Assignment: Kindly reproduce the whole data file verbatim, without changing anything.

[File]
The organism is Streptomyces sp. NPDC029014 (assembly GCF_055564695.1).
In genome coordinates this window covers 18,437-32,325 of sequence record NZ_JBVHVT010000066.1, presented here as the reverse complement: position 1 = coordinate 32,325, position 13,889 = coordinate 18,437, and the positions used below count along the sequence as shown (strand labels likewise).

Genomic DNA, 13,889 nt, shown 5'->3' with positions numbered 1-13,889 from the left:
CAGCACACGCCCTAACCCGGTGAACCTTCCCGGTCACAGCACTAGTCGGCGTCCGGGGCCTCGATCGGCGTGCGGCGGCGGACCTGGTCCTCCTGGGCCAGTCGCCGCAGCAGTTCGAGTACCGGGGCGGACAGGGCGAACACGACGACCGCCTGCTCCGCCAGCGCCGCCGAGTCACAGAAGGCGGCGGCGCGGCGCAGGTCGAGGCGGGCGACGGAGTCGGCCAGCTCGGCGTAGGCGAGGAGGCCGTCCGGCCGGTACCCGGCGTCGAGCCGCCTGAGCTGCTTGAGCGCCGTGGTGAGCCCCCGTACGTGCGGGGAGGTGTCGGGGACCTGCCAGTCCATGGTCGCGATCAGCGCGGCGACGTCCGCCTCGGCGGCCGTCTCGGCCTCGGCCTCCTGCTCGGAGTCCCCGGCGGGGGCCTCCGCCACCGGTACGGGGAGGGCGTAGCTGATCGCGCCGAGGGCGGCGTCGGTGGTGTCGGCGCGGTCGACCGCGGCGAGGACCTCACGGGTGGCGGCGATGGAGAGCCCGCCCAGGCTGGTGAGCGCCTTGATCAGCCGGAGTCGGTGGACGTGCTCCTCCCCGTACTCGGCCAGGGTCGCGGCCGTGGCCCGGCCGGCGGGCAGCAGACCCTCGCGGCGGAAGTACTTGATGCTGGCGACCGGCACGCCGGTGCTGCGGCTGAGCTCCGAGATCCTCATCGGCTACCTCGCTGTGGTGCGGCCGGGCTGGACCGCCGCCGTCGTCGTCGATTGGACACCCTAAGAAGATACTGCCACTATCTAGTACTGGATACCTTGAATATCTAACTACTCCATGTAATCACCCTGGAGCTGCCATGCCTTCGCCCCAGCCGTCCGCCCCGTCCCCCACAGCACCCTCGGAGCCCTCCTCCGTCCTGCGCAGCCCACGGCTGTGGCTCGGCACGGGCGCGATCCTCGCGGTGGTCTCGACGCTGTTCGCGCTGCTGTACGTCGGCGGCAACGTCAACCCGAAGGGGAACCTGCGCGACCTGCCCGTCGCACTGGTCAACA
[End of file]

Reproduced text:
The organism is Streptomyces sp. NPDC029014 (assembly GCF_055564695.1).
In genome coordinates this window covers 18,437-32,325 of sequence record NZ_JBVHVT010000066.1, presented here as the reverse complement: position 1 = coordinate 32,325, position 13,889 = coordinate 18,437, and the positions used below count along the sequence as shown (strand labels likewise).

Genomic DNA, 13,889 nt, shown 5'->3' with positions numbered 1-13,889 from the left:
CAGCACACGCCCTAACCCGGTGAACCTTCCCGGTCACAGCACTAGTCGGCGTCCGGGGCCTCGATCGGCGTGCGGCGGCGGACCTGGTCCTCCTGGGCCAGTCGCCGCAGCAGTTCGAGTACCGGGGCGGACAGGGCGAACACGACGACCGCCTGCTCCGCCAGCGCCGCCGAGTCACAGAAGGCGGCGGCGCGGCGCAGGTCGAGGCGGGCGACGGAGTCGGCCAGCTCGGCGTAGGCGAGGAGGCCGTCCGGCCGGTACCCGGCGTCGAGCCGCCTGAGCTGCTTGAGCGCCGTGGTGAGCCCCCGTACGTGCGGGGAGGTGTCGGGGACCTGCCAGTCCATGGTCGCGATCAGCGCGGCGACGTCCGCCTCGGCGGCCGTCTCGGCCTCGGCCTCCTGCTCGGAGTCCCCGGCGGGGGCCTCCGCCACCGGTACGGGGAGGGCGTAGCTGATCGCGCCGAGGGCGGCGTCGGTGGTGTCGGCGCGGTCGACCGCGGCGAGGACCTCACGGGTGGCGGCGATGGAGAGCCCGCCCAGGCTGGTGAGCGCCTTGATCAGCCGGAGTCGGTGGACGTGCTCCTCCCCGTACTCGGCCAGGGTCGCGGCCGTGGCCCGGCCGGCGGGCAGCAGACCCTCGCGGCGGAAGTACTTGATGCTGGCGACCGGCACGCCGGTGCTGCGGCTGAGCTCCGAGATCCTCATCGGCTACCTCGCTGTGGTGCGGCCGGGCTGGACCGCCGCCGTCGTCGTCGATTGGACACCCTAAGAAGATACTGCCACTATCTAGTACTGGATACCTTGAATATCTAACTACTCCATGTAATCACCCTGGAGCTGCCATGCCTTCGCCCCAGCCGTCCGCCCCGTCCCCCACAGCACCCTCGGAGCCCTCCTCCGTCCTGCGCAGCCCACGGCTGTGGCTCGGCACGGGCGCGATCCTCGCGGTGGTCTCGACGCTGTTCGCGCTGCTGTACGTCGGCGGCAACGTCAACCCGAAGGGGAACCTGCGCGACCTGCCCGTCGCACTGGTCAACA